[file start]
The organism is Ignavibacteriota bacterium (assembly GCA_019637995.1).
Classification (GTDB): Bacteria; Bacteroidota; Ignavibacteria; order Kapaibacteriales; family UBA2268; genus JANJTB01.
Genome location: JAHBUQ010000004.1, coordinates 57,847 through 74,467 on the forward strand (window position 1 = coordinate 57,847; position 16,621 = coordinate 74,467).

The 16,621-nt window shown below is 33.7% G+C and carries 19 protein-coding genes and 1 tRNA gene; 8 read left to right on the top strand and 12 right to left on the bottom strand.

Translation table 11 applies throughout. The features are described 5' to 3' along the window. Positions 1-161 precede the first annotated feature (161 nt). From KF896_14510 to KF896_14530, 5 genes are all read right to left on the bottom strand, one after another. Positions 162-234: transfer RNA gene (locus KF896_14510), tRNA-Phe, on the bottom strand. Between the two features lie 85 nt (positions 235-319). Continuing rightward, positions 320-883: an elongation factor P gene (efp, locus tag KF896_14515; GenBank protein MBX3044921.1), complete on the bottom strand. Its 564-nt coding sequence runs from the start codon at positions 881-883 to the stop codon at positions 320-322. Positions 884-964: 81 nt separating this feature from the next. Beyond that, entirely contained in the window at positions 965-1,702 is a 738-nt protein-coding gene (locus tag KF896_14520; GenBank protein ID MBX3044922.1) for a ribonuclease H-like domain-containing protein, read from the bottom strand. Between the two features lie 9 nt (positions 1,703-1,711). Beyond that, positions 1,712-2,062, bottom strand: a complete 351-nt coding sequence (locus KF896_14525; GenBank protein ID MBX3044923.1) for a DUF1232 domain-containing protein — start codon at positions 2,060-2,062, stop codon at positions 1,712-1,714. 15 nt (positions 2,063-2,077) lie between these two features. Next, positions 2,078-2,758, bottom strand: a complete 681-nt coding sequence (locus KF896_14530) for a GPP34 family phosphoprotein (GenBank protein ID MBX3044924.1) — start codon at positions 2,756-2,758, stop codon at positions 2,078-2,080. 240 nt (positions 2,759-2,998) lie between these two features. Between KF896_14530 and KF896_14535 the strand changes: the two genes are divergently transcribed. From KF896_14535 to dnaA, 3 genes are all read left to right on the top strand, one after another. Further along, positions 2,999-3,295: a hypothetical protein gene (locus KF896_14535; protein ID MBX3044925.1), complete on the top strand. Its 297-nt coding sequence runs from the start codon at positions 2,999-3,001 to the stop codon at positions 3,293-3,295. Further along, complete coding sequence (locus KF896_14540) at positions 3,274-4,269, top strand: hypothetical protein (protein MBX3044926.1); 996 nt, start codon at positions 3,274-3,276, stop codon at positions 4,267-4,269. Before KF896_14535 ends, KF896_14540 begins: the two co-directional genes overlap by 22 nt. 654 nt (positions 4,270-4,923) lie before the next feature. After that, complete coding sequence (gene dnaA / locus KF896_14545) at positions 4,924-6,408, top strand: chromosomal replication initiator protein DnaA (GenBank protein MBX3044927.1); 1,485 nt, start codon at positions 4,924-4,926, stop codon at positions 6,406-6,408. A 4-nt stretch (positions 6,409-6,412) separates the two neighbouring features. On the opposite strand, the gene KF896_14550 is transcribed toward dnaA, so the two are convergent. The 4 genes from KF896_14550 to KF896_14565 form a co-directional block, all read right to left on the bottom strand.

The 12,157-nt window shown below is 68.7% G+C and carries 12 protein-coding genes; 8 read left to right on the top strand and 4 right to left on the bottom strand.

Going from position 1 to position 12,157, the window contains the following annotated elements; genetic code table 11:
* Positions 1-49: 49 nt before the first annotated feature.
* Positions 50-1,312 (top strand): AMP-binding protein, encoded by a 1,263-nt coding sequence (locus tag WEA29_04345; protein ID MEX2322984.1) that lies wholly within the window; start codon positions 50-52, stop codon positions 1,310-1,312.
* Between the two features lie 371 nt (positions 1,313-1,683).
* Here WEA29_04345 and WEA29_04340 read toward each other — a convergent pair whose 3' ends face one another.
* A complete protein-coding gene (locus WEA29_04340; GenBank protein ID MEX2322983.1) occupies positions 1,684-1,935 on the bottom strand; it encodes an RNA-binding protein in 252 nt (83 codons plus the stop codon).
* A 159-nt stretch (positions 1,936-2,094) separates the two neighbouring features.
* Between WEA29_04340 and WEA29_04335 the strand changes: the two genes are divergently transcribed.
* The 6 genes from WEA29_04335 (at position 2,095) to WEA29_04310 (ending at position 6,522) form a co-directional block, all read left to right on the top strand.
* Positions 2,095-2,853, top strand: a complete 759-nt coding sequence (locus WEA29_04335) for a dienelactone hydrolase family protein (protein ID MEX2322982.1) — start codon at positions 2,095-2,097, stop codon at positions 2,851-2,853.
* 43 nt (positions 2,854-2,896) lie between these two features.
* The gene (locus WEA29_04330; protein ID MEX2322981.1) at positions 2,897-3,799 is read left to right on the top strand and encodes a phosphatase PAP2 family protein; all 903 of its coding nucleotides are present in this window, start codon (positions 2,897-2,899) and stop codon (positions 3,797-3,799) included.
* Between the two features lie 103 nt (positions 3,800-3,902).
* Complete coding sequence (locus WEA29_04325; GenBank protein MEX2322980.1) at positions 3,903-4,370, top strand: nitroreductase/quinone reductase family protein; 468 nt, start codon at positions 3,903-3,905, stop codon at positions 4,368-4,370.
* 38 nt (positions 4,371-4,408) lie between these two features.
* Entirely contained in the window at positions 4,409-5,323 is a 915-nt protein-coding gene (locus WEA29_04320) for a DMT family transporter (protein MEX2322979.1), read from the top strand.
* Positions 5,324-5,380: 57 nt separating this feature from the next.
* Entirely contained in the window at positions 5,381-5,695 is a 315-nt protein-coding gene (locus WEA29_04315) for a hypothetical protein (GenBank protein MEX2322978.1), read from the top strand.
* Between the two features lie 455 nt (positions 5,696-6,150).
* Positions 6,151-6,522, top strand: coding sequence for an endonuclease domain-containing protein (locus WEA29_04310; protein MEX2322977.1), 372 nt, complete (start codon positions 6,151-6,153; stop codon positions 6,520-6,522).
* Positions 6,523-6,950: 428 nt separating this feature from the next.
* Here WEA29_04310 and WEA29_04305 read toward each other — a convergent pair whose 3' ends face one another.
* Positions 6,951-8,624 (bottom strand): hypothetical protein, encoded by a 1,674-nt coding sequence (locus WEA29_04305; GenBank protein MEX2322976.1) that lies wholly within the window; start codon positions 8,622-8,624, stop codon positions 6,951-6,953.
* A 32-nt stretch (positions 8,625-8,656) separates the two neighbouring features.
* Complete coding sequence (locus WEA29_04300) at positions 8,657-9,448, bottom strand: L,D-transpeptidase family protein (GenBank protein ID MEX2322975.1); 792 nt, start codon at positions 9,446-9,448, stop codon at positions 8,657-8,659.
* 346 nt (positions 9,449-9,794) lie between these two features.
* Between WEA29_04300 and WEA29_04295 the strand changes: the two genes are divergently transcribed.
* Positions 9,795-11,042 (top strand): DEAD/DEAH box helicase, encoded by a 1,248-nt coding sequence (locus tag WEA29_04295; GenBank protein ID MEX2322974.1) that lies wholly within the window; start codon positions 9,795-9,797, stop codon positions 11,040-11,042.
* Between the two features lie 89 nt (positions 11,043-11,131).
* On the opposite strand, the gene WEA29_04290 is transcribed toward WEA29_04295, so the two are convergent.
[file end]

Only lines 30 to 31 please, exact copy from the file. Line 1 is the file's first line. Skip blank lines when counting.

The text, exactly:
* A 32-nt stretch (positions 8,625-8,656) separates the two neighbouring features.
* Complete coding sequence (locus WEA29_04300) at positions 8,657-9,448, bottom strand: L,D-transpeptidase family protein (GenBank protein ID MEX2322975.1); 792 nt, start codon at positions 9,446-9,448, stop codon at positions 8,657-8,659.